There are ten things I do – regularly – to improve and maintain my mental wellbeing. These are habits you can quickly adopt, too.
See, at least once a day someone will send me a message on whatever social media platform and ask, “Are you always in a good mood? This happy? Or is it, like, a social media thing you’re putting on?”
My husband, Bret, says, I’m happy 95% of the time. I would argue 98%. Either way, I’d say that percentage is darn good. Let’s say Bret is correct. Why does that 5% enter the picture to begin with?
When I’m not feeling right, it’s because I haven’t had a chance to be alone and collect my thoughts. I’m an introvert. Hence, quiet time is crucial to my overall wellbeing. If there’s too much stimulation, too many people for too long of a time… I won’t feel myself.
During those rare moments, there’s probably a little bubble people can see above my head that screams, “leave me alone!”
So, how do I snap out of it?
Number one: Help other people.
The only expectation you should have when helping others is that it’s going to make you feel better.
Number two: Study like a student.
Whether it’s baking a cake, decorating a house, or a new language. That knowledge acquired makes you feel a little more certain.
Number three: Leave it in God’s hands.
In order to use this exercise, you’ve got to have something bigger than YOU to believe in. For me, that’s God. When I can’t understand what’s going on, or things don’t make sense, the only explanation for me is, well, God has a plan here. It is for my greater purpose.
Number four: Don’t focus on all the other people.
I don’t focus on irrelevant people. Rather, I concentrate on things that lift my family and lift the people who I love. Those who truly want what is best for my wellbeing and vice versa.
Number five: See the positive in anyone or any situation.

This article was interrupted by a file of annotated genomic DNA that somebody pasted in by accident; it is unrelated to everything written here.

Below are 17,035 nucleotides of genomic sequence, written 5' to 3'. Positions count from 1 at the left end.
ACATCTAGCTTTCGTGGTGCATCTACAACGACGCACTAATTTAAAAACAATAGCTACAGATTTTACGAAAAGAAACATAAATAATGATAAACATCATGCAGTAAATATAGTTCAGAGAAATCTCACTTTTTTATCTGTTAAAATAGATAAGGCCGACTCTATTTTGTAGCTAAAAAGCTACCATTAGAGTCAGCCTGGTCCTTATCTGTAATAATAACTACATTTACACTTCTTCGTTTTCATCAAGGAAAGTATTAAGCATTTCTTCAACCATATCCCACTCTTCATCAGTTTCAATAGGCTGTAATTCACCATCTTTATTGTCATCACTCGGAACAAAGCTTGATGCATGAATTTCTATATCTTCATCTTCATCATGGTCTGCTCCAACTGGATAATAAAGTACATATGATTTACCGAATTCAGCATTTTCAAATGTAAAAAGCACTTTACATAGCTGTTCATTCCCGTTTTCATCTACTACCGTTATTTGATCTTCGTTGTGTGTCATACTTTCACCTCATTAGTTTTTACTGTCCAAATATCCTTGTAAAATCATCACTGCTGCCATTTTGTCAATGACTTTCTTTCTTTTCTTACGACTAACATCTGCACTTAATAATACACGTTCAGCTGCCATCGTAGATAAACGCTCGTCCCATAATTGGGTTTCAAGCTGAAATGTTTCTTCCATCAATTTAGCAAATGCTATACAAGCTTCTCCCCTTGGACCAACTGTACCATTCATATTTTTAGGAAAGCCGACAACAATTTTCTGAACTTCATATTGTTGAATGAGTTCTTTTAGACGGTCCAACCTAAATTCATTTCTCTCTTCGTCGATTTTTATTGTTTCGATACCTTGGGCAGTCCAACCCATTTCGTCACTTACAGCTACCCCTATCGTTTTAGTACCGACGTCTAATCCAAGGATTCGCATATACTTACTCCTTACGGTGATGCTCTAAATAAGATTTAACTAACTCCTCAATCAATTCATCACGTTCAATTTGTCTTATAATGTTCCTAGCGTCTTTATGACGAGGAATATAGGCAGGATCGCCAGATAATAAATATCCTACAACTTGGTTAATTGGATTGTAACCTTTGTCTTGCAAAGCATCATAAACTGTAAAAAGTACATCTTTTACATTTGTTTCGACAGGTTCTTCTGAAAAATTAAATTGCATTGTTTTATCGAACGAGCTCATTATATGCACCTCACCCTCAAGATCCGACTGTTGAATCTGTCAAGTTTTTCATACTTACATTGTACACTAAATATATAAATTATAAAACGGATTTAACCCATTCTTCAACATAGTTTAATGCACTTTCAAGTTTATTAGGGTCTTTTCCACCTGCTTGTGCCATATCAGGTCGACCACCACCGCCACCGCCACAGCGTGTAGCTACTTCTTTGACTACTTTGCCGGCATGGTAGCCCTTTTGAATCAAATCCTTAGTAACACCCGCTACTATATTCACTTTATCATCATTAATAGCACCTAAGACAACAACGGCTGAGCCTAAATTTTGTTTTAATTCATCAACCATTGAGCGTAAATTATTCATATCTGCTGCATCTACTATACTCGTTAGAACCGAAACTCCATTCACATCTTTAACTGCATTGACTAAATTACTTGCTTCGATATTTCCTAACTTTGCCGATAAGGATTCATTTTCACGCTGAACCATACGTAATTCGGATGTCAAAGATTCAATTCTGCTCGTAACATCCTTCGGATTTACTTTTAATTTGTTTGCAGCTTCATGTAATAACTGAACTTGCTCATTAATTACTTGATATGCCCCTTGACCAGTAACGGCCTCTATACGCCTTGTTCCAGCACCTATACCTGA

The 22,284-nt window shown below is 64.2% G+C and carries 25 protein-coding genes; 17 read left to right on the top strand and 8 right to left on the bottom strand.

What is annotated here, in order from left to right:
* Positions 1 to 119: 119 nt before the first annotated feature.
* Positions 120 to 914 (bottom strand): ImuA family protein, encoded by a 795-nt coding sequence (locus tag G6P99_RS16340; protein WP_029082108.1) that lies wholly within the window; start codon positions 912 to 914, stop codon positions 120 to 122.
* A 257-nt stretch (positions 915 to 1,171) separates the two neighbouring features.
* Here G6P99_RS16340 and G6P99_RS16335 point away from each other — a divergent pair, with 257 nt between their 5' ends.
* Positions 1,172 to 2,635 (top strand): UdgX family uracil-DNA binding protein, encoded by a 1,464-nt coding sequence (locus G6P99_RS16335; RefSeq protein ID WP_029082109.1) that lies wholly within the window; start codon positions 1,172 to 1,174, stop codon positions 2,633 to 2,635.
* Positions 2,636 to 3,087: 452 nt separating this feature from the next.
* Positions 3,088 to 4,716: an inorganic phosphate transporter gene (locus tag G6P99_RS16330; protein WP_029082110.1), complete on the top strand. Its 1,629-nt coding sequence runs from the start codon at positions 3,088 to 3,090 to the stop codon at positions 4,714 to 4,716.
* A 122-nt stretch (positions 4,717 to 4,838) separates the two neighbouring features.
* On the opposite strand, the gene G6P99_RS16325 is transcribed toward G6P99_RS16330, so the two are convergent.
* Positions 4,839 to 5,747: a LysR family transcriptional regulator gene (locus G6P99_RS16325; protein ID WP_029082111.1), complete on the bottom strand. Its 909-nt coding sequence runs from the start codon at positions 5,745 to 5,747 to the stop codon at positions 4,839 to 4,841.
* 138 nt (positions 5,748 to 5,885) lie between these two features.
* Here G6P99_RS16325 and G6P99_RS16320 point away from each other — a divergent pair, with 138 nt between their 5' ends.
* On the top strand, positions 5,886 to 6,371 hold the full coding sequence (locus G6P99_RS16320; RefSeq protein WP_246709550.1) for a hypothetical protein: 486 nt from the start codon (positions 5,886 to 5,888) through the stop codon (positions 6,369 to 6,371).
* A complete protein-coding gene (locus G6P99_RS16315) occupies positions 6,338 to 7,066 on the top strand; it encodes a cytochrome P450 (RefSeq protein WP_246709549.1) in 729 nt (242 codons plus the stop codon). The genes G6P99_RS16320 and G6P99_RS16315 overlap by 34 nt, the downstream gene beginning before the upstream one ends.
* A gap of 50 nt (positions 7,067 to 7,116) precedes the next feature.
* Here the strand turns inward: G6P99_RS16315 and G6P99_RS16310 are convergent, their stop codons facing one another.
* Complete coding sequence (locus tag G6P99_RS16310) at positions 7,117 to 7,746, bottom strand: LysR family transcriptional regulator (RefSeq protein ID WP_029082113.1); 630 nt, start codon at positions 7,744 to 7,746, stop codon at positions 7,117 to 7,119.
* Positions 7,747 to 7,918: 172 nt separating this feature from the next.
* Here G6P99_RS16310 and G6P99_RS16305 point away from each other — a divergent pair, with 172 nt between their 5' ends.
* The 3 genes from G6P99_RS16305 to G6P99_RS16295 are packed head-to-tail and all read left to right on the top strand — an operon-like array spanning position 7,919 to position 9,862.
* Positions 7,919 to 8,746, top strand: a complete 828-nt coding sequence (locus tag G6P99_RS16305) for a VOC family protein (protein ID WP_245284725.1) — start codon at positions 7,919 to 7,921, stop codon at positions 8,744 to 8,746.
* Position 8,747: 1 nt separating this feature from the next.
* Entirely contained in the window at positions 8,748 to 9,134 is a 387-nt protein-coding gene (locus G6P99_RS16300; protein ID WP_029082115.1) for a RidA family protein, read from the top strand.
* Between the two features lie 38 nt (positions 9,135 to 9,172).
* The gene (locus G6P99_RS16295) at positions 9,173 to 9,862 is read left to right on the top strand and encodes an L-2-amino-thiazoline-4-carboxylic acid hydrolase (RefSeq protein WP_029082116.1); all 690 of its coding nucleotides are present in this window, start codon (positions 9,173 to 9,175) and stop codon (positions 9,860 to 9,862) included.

No matter how lousy someone might be or acted, I always see something in them that’s a gift. Even if, let’s say, somebody really put me (or my family) through a hardship… I will note the experience as a good thing. Because, dear reader, at the end of the day, it’s going to make me a better person. Not to mention, more aware of what to look out for next time.
Number six: Express gratitude to people the moment I think of it.
This drives Bret crazy, but whenever he’ll say something complimentary about, someone – a friend, staff member, or whomever – I go, “Send them a text! Right now!”
I believe when you have that fleeting grateful thought about someone, let them know in THAT moment. Because as soon as that thought came, it will go away and never get delivered.
Number seven: Focus on your next small step.
Oftentimes, we get into a funk because we think about the giant thing we’re working toward.
When I have a goal that’s size-able, I break it down into countless small steps – which, eventually, helps to reach the finish line. But before the main victory, you need to have minor victories. And those are going to be each and every small step along the way.
Number eight: Never worry about things you have no control over.
If your son or daughter is injured, there’s nothing you can do about it. If it’s going to possibly rain tomorrow, and you have an outdoor event planned, there is nothing you can do about it. There’s nothing that worry can do to help make life easier and improve your wellbeing. All it does is rob you of being present and creates negative energy in your mind. Turn it over to God.
For the 2 remaining tips and fly-on-the-wall personal stories between Bret and I in the car, you’ll want to check out my podcast, titled: 10 Mental Exercises To Fortify A Positive Attitude on The Chalene Show! I think you’ll love the way I dig deep into each of the points above and then some!